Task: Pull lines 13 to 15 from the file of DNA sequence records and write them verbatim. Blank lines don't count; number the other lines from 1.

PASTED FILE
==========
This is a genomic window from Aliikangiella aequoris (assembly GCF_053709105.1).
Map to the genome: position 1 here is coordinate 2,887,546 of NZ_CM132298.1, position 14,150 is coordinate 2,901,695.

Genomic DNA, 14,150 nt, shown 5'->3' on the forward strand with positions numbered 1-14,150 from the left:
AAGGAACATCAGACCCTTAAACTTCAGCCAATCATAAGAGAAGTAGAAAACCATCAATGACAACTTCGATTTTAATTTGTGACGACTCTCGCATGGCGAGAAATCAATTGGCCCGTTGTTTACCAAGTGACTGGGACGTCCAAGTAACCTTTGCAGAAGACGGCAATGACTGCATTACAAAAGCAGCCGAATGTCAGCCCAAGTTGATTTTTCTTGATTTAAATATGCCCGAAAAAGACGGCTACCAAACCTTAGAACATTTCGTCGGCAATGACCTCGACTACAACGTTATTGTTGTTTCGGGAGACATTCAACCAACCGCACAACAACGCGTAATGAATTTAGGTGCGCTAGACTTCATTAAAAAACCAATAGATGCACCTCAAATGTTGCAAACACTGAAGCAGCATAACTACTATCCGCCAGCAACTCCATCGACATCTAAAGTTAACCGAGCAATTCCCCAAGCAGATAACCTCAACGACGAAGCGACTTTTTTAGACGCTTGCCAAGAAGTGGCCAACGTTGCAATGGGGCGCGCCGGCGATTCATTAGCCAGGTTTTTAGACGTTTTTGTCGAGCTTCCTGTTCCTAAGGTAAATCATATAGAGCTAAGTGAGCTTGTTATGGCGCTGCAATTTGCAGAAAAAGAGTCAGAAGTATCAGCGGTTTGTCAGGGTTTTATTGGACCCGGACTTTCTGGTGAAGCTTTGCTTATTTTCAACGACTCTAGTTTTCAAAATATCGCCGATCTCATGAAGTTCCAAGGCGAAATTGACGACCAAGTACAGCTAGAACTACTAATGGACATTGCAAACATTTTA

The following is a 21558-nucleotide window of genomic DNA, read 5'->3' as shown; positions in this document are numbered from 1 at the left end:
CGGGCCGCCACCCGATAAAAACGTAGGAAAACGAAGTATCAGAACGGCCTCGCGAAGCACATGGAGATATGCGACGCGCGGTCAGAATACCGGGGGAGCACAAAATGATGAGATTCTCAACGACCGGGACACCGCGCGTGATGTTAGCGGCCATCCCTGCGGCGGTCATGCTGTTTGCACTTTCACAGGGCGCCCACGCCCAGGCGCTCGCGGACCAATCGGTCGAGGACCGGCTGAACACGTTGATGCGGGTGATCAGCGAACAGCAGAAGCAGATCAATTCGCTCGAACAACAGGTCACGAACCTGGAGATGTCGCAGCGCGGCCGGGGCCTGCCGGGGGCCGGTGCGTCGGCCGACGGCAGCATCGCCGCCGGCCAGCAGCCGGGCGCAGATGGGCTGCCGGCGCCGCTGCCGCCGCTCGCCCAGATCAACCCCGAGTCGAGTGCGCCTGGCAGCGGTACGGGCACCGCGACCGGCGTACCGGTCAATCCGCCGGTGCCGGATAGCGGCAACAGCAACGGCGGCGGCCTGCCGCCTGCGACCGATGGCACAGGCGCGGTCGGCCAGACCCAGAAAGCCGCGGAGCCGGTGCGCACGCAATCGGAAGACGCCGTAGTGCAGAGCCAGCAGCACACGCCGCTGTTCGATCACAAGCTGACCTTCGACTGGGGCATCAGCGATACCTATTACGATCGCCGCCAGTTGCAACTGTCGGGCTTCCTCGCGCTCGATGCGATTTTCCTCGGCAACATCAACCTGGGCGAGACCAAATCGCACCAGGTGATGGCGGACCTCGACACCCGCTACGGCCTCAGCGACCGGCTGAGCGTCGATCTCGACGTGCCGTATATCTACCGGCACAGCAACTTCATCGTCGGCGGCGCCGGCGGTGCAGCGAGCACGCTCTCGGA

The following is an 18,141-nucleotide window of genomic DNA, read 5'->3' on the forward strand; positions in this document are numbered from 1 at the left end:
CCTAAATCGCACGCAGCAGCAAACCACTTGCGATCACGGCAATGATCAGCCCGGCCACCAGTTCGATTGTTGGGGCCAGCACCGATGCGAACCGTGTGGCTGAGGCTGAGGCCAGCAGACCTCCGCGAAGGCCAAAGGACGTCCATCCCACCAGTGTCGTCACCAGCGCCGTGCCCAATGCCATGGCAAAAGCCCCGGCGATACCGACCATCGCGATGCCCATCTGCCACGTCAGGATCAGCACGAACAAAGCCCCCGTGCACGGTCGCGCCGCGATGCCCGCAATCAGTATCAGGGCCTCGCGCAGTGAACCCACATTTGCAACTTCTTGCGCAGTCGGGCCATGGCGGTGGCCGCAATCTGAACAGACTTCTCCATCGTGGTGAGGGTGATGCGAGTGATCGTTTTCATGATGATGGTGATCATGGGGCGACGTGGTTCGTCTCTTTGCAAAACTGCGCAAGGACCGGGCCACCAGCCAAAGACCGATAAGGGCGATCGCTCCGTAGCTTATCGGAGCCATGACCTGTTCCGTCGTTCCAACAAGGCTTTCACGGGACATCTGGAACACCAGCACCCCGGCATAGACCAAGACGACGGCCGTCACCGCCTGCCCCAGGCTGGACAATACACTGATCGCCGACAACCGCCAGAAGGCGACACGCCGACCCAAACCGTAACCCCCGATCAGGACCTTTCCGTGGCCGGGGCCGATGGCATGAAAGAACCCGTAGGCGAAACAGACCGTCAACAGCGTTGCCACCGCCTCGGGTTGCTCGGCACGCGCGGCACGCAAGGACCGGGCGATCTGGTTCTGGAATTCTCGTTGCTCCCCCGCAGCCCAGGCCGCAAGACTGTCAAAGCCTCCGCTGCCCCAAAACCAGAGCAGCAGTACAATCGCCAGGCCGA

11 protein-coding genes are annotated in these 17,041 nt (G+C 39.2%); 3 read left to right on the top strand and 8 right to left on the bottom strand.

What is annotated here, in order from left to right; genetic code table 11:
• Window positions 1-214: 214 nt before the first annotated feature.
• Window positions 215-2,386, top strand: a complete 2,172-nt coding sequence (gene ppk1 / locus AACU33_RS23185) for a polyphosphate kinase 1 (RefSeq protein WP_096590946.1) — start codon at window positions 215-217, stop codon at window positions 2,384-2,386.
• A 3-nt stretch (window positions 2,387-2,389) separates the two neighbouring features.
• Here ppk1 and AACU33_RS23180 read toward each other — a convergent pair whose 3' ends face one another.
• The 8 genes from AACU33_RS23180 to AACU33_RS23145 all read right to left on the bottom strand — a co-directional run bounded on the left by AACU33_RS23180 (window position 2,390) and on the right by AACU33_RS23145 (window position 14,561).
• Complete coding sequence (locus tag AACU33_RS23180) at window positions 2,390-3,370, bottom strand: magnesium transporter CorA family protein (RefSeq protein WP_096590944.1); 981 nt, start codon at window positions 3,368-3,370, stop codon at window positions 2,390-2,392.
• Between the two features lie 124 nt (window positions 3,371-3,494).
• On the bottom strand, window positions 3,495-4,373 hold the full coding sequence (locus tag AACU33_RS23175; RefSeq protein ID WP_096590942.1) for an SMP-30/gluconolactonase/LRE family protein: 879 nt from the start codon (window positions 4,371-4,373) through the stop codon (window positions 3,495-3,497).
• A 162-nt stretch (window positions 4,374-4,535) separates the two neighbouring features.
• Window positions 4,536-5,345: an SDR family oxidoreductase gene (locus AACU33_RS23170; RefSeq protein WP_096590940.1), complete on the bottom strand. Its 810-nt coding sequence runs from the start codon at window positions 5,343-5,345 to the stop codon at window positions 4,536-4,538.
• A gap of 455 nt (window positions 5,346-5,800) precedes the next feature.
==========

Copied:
• A 3-nt stretch (window positions 2,387-2,389) separates the two neighbouring features.
• Here ppk1 and AACU33_RS23180 read toward each other — a convergent pair whose 3' ends face one another.
• The 8 genes from AACU33_RS23180 to AACU33_RS23145 all read right to left on the bottom strand — a co-directional run bounded on the left by AACU33_RS23180 (window position 2,390) and on the right by AACU33_RS23145 (window position 14,561).